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Teradata to take $60m hit for withdrawal from Russia

Calls time on interactions and services with customers, including state-owned bank Sberbank

Data warehousing specialist Teradata is taking a $60 million hit by ending sales, operations and support in Russia following the country's invasion of Ukraine.

CFO Claire Bramley told investors that of the $60 million, around $10 million was removed from first quarter revenue, leaving a $50 million impact expected across the remaining three quarters of 2022.

Teradata CEO Steve McMillan said: "In the quarter, we stopped conducting business in Russia, ceased customer interactions and services with all Russian accounts, and confirmed that we do not have any suppliers critical to our supply chain from Russia or Ukraine. Our actions were managed with a priority of support and care for our employees who were directly affected.

"Our Russian business operations were small, relative to the total company, but healthy and profitable. The action we took will impact our performance in EMEA, but was the right thing to do. However, almost all of our business in Russia was on-prem, and therefore does not change our cloud transformation strategy," he said.

Russia's state-owned bank Sberbank is a prominent Teradata customer and presented at the data warehousing company's 2019 Universe conference.

Following Russia's invasion of Ukraine in late February, Teradata continued to support the bank, at least temporarily. On 1 March Teradata told The Register it was analyzing the impact of sanctions and would continue to follow all government regulations and restrictions.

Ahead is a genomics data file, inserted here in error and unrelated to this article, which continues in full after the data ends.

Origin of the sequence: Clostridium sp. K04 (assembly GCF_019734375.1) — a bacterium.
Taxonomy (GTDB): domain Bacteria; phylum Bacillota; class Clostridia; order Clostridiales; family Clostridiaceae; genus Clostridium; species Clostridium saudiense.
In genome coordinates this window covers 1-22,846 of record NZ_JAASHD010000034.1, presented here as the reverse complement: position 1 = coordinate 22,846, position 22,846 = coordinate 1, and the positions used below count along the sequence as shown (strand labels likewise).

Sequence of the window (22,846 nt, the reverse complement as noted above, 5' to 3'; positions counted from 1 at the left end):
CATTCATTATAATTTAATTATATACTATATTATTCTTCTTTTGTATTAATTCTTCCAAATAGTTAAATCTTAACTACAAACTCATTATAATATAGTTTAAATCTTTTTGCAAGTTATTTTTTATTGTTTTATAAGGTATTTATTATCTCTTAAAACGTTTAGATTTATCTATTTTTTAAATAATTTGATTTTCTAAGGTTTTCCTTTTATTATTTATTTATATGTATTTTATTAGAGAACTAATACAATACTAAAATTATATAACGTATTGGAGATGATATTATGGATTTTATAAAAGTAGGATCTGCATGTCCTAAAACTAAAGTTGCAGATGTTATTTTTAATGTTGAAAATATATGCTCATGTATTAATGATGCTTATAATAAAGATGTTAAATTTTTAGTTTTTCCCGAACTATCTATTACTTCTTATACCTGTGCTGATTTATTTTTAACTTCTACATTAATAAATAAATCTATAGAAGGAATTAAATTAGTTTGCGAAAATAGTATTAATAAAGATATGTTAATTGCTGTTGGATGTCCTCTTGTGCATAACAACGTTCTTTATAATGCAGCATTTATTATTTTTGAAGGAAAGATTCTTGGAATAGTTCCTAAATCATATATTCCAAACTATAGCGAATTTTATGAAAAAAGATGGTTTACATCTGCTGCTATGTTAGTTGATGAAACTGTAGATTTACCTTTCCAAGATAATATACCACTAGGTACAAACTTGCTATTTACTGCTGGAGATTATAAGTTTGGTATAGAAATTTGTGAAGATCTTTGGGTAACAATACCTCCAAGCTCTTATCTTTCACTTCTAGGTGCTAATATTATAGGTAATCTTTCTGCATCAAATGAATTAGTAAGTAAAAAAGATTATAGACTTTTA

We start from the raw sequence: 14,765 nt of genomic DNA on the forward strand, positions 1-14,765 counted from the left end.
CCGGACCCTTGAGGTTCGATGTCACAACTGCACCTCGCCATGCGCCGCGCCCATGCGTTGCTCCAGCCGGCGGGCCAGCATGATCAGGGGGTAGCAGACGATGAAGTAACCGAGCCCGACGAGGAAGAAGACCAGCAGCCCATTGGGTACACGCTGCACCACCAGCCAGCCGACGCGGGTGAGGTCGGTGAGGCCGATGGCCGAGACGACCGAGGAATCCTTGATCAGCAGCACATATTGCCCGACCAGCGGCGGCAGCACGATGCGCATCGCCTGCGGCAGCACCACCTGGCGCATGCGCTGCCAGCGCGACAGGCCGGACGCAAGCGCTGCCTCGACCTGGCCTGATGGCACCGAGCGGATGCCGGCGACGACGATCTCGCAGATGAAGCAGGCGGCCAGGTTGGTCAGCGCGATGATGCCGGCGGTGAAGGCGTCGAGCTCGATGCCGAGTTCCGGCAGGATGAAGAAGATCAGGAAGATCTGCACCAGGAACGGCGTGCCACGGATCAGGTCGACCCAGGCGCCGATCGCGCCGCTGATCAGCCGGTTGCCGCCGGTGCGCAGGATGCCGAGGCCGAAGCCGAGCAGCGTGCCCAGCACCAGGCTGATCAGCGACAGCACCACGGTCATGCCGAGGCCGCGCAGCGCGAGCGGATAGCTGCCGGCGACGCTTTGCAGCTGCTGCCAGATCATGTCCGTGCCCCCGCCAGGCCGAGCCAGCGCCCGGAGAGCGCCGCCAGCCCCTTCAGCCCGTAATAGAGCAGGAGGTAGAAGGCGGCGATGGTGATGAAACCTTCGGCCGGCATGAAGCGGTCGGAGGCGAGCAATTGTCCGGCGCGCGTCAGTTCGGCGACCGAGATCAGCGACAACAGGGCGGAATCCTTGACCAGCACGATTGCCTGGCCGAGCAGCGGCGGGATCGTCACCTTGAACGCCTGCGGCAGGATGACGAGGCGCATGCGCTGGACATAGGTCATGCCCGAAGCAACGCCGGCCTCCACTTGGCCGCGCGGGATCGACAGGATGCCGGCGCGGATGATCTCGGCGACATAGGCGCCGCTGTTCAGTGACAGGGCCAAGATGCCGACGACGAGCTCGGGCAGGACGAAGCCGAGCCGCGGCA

In Teradata Q1 results for the three months ended 31 March, revenue edged up 1 percent year-on-year to $496 million. Gross profit fell to $301 million from $307 million a year earlier.

In data warehousing, Teradata has built a global customer base of large banks, global retailers and fast moving consumer goods companies, mainly based on optimised on-prem appliance servers. But with the arrival of cloud-based data warehouses such as Snowflake, AWS Redshift, Microsoft Synapse and Google BigQuery, Teradata was perceived as being old-fashioned, at least from investors' perspective.

In 2018, it launched the cloud-based Vantage platform for analytics and data warehousing system, which separated compute from storage in the same way as so-called cloud-native data warehouses.

In 2020, the company saw the departure of former CEO Oliver Ratzesberger which followed disappointing results in calendar Q3 2019, when revenue dropped 11 percent year-on-year to $459 million.

In the latest financial results, annual recurring revenue (ARR) from public cloud hit $209 million, an increase of 69 percent year on year. Total ARR increased 2 percent to $1.43 billion over the same period.

One analyst pointed out that Teradata had talked about 130 percent ARR increase in the public cloud. McMillan said Q1 was "traditionally and seasonally our lowest quarter." He said public cloud ARR would be more than $1 billion by 2025. ®

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